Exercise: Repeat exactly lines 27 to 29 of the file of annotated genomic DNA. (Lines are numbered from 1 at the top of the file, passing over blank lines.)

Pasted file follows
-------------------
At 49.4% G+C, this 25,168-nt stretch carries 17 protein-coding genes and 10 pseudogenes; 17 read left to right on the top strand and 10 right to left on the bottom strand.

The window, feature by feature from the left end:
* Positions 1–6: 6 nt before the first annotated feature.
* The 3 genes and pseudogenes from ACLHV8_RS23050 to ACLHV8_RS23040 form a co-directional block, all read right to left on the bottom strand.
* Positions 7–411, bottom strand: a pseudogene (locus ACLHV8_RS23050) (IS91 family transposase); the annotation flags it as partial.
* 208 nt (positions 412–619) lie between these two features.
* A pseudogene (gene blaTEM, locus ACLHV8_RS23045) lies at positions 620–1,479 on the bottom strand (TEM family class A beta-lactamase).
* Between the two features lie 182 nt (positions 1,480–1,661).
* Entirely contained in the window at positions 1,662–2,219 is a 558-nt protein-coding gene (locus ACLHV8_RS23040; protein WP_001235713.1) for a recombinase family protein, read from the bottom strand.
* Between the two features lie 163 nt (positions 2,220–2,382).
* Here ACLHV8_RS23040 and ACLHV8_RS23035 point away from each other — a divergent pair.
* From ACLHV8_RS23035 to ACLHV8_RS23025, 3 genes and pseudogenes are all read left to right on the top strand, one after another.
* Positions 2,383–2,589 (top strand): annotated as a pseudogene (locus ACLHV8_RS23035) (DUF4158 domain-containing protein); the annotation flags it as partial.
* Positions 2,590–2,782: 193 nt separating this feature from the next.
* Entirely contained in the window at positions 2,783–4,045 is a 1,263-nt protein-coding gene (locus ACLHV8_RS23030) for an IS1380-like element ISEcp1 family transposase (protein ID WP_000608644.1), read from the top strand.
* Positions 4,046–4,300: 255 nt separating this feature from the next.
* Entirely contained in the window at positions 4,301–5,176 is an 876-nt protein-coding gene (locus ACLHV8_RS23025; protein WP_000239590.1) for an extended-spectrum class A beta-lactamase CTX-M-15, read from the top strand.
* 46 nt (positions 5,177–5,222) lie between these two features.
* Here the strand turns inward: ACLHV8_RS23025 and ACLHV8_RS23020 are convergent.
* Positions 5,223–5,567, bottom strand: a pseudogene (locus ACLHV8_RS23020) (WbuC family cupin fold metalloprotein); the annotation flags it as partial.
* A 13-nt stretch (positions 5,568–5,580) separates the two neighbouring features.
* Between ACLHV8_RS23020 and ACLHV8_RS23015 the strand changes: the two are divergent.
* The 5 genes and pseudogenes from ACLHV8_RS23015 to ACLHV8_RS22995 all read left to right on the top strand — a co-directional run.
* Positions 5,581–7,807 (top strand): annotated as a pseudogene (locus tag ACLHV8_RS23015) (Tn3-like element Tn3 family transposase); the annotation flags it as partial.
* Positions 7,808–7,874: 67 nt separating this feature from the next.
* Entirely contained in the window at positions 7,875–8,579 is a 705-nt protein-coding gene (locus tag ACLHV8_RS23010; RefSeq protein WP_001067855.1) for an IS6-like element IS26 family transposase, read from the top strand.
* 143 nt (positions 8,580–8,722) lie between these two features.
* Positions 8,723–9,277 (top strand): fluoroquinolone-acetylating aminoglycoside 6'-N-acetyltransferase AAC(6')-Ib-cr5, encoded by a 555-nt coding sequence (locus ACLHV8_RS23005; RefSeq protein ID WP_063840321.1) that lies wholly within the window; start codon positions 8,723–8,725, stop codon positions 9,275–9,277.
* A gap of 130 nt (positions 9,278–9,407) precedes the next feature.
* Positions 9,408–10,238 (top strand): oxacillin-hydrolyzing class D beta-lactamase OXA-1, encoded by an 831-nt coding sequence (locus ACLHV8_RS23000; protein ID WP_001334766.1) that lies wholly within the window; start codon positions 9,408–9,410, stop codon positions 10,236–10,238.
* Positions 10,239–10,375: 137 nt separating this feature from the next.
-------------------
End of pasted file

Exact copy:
* 143 nt (positions 8,580–8,722) lie between these two features.
* Positions 8,723–9,277 (top strand): fluoroquinolone-acetylating aminoglycoside 6'-N-acetyltransferase AAC(6')-Ib-cr5, encoded by a 555-nt coding sequence (locus ACLHV8_RS23005; RefSeq protein ID WP_063840321.1) that lies wholly within the window; start codon positions 8,723–8,725, stop codon positions 9,275–9,277.
* A gap of 130 nt (positions 9,278–9,407) precedes the next feature.